All those years I lived in Memphis, I ran into some familiar faces only every now and then. Growing up in a small town and then going off to college in a small town limited the folks that I knew and faces I often recognized.
Then again, those familiar faces that I did know, I know pretty well. That’s the give and take of being “small town, just like me” (Thanks JCM)
In Memphis, it happened only a few times in the nine years I was there. There was Danny Champion, my favorite college professor and advisor who taught speech and helped me stay on track to graduate in four years. He called me soon after I arrived to ask if I would speak at one of his classes at Baptist College of Health Sciences where he teaches.
There was also my college roomate’s little sister who lived in Memphis, and the occasional classmate who might be travelling through town who called to say hi. But that was it.
I’ve been in Hendersonville only a few short months and it seems every day I see or hear from someone from year’s past.
At church again this morning one of my former college classmates stopped me. Missy Mitchell came in as a freshman when I was a senior. Her mom and dad both worked at Carson Newman so I know her whole family. There are several other Carson Newman folks at the church we’ve decided to attend and then at another church here I’ve run into Jeff Lovingood and then at another was Robbie Quinn and her husband Todd Freeman. My old resident assistant Keith Prince is a real estate agent here and spent a day helping us find a house. I also get a call every now and then from someone I haven’t heard from in more than ten years (or twenty) who just want to say ‘hi.’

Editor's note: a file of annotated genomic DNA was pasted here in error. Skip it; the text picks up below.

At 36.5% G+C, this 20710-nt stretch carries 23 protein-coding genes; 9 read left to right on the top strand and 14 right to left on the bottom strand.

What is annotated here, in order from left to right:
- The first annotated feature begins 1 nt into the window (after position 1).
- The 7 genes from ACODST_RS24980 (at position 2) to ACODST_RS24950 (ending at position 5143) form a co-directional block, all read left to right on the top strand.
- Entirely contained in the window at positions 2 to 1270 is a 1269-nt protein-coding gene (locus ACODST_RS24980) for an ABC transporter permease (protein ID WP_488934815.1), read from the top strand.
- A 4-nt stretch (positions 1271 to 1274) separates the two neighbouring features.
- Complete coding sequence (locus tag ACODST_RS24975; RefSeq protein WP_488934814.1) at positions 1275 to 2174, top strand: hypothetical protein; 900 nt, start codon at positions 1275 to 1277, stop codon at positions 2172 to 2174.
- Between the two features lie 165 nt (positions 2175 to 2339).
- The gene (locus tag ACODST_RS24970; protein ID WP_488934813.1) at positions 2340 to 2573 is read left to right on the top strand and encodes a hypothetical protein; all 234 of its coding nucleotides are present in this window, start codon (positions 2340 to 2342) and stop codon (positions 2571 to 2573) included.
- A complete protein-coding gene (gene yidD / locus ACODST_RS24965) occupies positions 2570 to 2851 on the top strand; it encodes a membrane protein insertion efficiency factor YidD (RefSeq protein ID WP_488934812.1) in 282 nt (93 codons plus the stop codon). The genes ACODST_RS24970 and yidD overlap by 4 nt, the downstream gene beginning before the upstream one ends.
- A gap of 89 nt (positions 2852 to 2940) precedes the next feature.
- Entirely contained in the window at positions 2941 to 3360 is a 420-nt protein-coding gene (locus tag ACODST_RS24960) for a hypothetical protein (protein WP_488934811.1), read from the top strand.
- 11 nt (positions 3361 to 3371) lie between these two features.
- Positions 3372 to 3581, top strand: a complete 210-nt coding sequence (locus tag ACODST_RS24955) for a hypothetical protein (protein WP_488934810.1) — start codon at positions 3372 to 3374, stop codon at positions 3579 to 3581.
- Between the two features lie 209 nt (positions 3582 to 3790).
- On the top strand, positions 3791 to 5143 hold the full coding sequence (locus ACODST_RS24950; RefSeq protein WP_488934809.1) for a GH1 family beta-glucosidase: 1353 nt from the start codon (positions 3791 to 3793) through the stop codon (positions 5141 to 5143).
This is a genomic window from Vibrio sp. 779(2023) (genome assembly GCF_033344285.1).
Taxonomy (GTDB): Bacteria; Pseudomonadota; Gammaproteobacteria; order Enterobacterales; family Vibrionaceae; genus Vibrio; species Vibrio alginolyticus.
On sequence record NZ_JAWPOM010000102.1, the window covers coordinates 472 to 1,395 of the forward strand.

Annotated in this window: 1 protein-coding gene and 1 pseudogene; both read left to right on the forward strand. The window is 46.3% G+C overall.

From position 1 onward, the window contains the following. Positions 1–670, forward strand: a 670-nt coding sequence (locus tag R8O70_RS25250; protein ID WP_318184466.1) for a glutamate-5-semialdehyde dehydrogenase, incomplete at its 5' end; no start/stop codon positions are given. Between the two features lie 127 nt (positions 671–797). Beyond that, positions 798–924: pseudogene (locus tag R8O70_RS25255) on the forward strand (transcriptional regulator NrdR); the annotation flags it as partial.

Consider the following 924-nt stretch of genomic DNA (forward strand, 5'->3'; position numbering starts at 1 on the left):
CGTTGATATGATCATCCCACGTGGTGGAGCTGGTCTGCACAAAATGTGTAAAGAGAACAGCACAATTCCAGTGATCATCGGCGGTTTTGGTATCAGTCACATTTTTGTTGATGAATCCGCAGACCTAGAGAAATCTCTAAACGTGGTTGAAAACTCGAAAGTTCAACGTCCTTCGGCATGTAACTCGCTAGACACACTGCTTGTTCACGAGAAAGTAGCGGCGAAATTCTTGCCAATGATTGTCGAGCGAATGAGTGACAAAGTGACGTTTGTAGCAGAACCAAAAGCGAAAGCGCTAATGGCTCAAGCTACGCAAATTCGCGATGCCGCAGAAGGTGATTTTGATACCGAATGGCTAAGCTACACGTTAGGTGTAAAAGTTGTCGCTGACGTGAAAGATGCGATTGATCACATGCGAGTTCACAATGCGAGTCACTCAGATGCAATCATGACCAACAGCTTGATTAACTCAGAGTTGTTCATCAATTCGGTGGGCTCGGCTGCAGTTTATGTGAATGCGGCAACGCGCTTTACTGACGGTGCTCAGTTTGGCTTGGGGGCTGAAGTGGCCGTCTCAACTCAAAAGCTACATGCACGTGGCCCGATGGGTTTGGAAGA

In Franklin there’s one of my closest college buddies, Rick Greene and his wife and there’s Marty Blakely and his wife Martha in Murfreesboro. Nate Schott is a dentist these days down in Murfreesboro along with others I’m sure.
Funny how seeing those folks takes me back 20 years. Since I left college, running into those close friends happened only now and then, but in Nashville, it seems to happen nearly every other day.
I’ve wondered what it must have been like to go to college at a major university. I would think you’d get to know so many more people with student bodies the size of small countries. But do you really get to know that many more people?
At Carson Newman, with a student body of just under 2,000, I really got to know and became friends with nearly every person. Nearly every student, faculty member, staff member and coach became more than just acquaintances, we became friends. And running into them today, 20 years after my senior year began, is like picking up right where we stopped.
I can’t wait to see who I run into this week.